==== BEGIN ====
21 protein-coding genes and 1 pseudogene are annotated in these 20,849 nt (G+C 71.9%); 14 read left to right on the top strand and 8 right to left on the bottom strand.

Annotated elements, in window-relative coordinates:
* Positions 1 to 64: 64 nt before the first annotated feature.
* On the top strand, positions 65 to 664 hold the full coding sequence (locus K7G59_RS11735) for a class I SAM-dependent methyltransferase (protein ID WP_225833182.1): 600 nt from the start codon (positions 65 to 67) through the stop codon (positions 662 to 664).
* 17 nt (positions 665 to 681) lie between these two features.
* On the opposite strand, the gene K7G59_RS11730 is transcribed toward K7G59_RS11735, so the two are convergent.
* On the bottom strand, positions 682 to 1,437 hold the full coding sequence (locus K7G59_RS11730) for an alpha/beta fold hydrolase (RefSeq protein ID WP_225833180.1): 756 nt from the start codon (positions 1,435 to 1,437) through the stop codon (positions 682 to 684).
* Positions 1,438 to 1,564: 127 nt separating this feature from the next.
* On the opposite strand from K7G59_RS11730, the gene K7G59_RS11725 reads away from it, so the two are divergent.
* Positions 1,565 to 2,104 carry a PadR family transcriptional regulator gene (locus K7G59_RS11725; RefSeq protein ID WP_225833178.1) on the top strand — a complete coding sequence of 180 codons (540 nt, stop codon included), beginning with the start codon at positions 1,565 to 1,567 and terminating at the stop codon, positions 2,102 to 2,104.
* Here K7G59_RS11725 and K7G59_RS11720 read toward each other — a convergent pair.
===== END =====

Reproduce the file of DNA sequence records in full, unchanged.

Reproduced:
21 protein-coding genes and 1 pseudogene are annotated in these 20,849 nt (G+C 71.9%); 14 read left to right on the top strand and 8 right to left on the bottom strand.

Annotated elements, in window-relative coordinates:
* Positions 1 to 64: 64 nt before the first annotated feature.
* On the top strand, positions 65 to 664 hold the full coding sequence (locus K7G59_RS11735) for a class I SAM-dependent methyltransferase (protein ID WP_225833182.1): 600 nt from the start codon (positions 65 to 67) through the stop codon (positions 662 to 664).
* 17 nt (positions 665 to 681) lie between these two features.
* On the opposite strand, the gene K7G59_RS11730 is transcribed toward K7G59_RS11735, so the two are convergent.
* On the bottom strand, positions 682 to 1,437 hold the full coding sequence (locus K7G59_RS11730) for an alpha/beta fold hydrolase (RefSeq protein ID WP_225833180.1): 756 nt from the start codon (positions 1,435 to 1,437) through the stop codon (positions 682 to 684).
* Positions 1,438 to 1,564: 127 nt separating this feature from the next.
* On the opposite strand from K7G59_RS11730, the gene K7G59_RS11725 reads away from it, so the two are divergent.
* Positions 1,565 to 2,104 carry a PadR family transcriptional regulator gene (locus K7G59_RS11725; RefSeq protein ID WP_225833178.1) on the top strand — a complete coding sequence of 180 codons (540 nt, stop codon included), beginning with the start codon at positions 1,565 to 1,567 and terminating at the stop codon, positions 2,102 to 2,104.
* Here K7G59_RS11725 and K7G59_RS11720 read toward each other — a convergent pair.